Well, Scaramanga is wounded, coughing up blood. He was saving his strength, trying to get some fluid in him by eating the snake, and when Bond show up, he stalls by asking for time to say his prayers, gathers his strength, shoots Bond with a derringer and then jumps to his feet, only to get plugged. I can buy that Scaramanga is running on pure adrenalin at this point, and had he survived, he would at best have to limp and stagger to find water and/or help.

Well, that’s probably being generous to Fleming, who I bet just wanted to play up the “wounded animals are the most dangerous” angle.

The weakest aspect of the book is Bond not simply killing Scaramanga which is his primary mission despite several earlier chances to do so, because it wouldn’t be sporting.

Quite possibly, but at the beginning of the scene, Scaramanga is lying down as if half dead and, as you say, coughing up blood. Then the snake crawls up to him and gets eaten. As if Scaramanga is too weak to hunt it down, but strong enough to kill a snake with one stab and jump up after shooting Bond.

As you say, perhaps a lack of editing, as CalMeacham mentions.

Actually, that part sort of worked for me. Bond is not a cold-blooded killer, and he has been sent on this straight assassination mission to atone for trying to shoot M (with the cyanide squirt gun) and prove himself.

In the first book, Bond describes the way he earned the double 0, by killing two people - one with a sniper shot, one with a knife. And one is led to believe that this kind of cold-blooded killing on orders bothers Bond. (See “From a View to a Kill” for another example - the short story, not the movie.) Bond doesn’t usually kill, except in self-defense or revenge or hot blood. Even his participation in the Krilenko shooting in From Russia With Love bothers him.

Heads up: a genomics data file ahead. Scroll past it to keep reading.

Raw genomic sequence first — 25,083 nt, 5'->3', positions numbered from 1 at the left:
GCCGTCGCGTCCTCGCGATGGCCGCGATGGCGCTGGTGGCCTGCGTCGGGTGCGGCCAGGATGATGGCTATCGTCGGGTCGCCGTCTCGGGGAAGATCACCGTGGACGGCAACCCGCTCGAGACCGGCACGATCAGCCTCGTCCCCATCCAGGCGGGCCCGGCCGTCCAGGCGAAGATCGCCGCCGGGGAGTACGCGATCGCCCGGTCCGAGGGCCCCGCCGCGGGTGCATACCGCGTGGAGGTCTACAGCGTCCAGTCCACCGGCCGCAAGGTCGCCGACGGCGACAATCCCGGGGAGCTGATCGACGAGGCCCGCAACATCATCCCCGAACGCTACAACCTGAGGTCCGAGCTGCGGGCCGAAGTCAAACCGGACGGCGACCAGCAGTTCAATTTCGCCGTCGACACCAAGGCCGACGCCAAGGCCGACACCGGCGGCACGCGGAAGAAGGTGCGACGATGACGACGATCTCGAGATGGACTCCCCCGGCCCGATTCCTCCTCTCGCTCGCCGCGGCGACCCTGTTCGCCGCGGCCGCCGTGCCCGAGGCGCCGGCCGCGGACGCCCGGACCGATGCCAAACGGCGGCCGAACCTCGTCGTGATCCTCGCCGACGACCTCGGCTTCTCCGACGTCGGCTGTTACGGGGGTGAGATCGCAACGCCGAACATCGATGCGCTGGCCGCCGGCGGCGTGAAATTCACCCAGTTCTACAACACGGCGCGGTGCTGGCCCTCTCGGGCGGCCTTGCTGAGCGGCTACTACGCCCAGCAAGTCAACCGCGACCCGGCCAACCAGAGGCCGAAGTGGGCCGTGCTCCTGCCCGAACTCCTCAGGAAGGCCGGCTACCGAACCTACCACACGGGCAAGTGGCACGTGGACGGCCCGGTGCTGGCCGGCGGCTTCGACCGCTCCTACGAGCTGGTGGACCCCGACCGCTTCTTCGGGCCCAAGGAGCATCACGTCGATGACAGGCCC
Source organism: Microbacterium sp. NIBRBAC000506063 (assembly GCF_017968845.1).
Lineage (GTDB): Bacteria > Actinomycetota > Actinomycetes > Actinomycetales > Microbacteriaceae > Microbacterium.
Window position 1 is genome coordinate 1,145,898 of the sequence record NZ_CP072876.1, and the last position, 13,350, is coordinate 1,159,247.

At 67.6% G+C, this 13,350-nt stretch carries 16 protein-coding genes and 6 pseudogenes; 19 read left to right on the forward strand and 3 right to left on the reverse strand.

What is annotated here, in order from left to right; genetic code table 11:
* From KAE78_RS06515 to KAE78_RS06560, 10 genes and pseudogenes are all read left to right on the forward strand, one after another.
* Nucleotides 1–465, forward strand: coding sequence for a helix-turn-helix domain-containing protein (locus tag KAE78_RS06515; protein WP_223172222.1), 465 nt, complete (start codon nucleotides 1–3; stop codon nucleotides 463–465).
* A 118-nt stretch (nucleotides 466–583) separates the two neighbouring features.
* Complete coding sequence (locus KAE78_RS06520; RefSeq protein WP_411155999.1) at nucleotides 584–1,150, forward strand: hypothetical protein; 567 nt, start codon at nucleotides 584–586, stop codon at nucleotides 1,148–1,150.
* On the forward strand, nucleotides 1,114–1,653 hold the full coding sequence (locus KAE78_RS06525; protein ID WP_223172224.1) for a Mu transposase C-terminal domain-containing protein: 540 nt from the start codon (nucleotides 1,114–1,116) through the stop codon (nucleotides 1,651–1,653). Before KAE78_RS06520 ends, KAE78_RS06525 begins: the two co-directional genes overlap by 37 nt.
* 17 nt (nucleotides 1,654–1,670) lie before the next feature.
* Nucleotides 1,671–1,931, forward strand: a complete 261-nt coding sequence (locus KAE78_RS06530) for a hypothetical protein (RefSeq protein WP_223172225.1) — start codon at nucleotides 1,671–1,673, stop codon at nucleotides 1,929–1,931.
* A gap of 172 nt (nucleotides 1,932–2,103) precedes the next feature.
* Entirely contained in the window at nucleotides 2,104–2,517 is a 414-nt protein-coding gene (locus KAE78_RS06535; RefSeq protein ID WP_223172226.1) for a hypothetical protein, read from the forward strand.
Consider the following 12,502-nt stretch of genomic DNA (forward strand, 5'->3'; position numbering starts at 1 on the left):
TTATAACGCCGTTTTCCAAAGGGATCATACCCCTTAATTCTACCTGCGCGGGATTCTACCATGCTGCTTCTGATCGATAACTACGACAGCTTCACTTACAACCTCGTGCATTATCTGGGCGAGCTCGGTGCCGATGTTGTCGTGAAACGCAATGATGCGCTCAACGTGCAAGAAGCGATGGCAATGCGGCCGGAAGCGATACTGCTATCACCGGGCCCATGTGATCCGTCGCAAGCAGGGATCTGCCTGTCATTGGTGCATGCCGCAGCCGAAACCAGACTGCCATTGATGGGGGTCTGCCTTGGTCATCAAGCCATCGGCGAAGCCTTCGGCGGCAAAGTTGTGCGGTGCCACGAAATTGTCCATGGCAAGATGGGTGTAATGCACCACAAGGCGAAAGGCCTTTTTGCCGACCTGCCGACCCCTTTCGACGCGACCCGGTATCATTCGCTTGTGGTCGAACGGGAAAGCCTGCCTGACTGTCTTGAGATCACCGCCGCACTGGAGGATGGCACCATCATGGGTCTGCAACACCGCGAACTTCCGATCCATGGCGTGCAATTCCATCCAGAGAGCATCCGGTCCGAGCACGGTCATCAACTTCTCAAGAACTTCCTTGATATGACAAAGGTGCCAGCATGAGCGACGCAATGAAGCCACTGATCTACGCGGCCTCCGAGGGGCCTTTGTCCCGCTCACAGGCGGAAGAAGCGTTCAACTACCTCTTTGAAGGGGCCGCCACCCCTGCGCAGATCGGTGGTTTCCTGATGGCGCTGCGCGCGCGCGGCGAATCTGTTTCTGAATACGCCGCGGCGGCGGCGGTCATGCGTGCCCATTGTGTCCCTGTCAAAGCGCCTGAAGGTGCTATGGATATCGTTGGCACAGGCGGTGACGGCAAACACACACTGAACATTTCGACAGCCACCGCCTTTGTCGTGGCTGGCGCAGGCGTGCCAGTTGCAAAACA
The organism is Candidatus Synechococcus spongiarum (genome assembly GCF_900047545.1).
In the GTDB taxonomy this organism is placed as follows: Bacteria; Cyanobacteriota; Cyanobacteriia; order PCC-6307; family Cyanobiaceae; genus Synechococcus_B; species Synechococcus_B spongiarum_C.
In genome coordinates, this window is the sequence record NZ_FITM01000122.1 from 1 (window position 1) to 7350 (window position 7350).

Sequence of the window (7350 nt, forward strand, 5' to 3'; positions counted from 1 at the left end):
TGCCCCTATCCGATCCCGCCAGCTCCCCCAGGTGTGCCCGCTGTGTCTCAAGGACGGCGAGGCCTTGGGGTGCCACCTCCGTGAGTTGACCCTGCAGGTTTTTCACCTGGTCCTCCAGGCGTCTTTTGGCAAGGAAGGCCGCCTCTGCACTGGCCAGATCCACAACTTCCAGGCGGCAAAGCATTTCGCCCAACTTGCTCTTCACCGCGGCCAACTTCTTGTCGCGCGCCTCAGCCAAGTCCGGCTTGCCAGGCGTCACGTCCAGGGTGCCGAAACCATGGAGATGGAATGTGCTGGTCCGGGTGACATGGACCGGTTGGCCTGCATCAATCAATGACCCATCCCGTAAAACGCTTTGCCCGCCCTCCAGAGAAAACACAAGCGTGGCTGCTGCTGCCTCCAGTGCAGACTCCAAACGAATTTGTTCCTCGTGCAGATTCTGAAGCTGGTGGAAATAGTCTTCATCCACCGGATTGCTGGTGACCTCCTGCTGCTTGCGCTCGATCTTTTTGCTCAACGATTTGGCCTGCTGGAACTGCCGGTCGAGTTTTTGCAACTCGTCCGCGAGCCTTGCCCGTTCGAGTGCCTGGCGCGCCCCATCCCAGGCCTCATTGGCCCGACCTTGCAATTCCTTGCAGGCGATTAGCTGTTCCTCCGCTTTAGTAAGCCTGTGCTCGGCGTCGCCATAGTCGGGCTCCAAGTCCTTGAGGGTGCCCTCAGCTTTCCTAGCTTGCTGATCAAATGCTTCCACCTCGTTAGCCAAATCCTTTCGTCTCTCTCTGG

In a way, this sort of brackets the first and last Bond books. He does not start out, nor develop, into a sociopath.

Still trying to figure out what Mary Goodnight’s physical flaw was in TMWtGG. All the Bond women seemed to have one - broken nose, one leg shorter than the other, bad haircut.

Regards,
Shodan

True, but early on even Bond reflects on how foolish he’s being for deciding not to kill Scaramanga after meeting him at the whorehouse. I can understand feelings of regret or distaste, but Bond becomes almost Hamlet-like in his hesitation. It does drag the book out until (what a coinki-dink!) he runs into Felix again.

It’s a good book, just not Fleming’s best.

Fleming should have rewritten the whorehouse scene to emphasize that Bond needed to figure out why Scaramanga needed a bodyguard, and that the meeting he was faciliitating between the Mafia and the USSR was important enough to delay the assassination while Bond figured out what was up.

But you are right, Bond could have picked him off while he was bouncing on the trampoline, in the whorehouse, or at a number of other times. Like you say, not Fleming’s best. Nothing to compare to From Russia With Love, my favorite of the Bond books (and movies).

Regards,
Shodan